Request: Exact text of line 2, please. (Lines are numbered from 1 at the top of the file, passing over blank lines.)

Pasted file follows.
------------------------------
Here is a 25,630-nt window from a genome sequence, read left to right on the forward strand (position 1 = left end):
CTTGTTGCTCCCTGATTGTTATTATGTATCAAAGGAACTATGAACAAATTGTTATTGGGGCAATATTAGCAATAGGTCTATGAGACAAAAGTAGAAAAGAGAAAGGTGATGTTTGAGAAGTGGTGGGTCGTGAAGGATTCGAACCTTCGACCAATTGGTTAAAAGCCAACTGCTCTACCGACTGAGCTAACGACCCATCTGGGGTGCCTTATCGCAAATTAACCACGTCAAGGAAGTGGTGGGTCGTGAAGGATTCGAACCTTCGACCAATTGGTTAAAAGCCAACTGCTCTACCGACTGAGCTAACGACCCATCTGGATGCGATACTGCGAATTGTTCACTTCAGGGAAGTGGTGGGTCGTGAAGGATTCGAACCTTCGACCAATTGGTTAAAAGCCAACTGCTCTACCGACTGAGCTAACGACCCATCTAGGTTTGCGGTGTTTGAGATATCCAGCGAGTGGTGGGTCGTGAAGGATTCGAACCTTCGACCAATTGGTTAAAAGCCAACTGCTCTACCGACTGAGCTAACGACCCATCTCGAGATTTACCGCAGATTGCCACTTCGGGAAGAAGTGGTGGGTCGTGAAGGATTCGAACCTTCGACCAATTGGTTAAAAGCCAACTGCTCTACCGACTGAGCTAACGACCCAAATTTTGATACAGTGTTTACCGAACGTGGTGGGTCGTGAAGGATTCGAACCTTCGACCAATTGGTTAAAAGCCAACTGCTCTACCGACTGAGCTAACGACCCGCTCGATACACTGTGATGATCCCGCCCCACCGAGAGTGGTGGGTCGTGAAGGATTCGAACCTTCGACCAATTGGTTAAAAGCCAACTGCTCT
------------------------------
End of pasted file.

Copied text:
CTTGTTGCTCCCTGATTGTTATTATGTATCAAAGGAACTATGAACAAATTGTTATTGGGGCAATATTAGCAATAGGTCTATGAGACAAAAGTAGAAAAGAGAAAGGTGATGTTTGAGAAGTGGTGGGTCGTGAAGGATTCGAACCTTCGACCAATTGGTTAAAAGCCAACTGCTCTACCGACTGAGCTAACGACCCATCTGGGGTGCCTTATCGCAAATTAACCACGTCAAGGAAGTGGTGGGTCGTGAAGGATTCGAACCTTCGACCAATTGGTTAAAAGCCAACTGCTCTACCGACTGAGCTAACGACCCATCTGGATGCGATACTGCGAATTGTTCACTTCAGGGAAGTGGTGGGTCGTGAAGGATTCGAACCTTCGACCAATTGGTTAAAAGCCAACTGCTCTACCGACTGAGCTAACGACCCATCTAGGTTTGCGGTGTTTGAGATATCCAGCGAGTGGTGGGTCGTGAAGGATTCGAACCTTCGACCAATTGGTTAAAAGCCAACTGCTCTACCGACTGAGCTAACGACCCATCTCGAGATTTACCGCAGATTGCCACTTCGGGAAGAAGTGGTGGGTCGTGAAGGATTCGAACCTTCGACCAATTGGTTAAAAGCCAACTGCTCTACCGACTGAGCTAACGACCCAAATTTTGATACAGTGTTTACCGAACGTGGTGGGTCGTGAAGGATTCGAACCTTCGACCAATTGGTTAAAAGCCAACTGCTCTACCGACTGAGCTAACGACCCGCTCGATACACTGTGATGATCCCGCCCCACCGAGAGTGGTGGGTCGTGAAGGATTCGAACCTTCGACCAATTGGTTAAAAGCCAACTGCTCT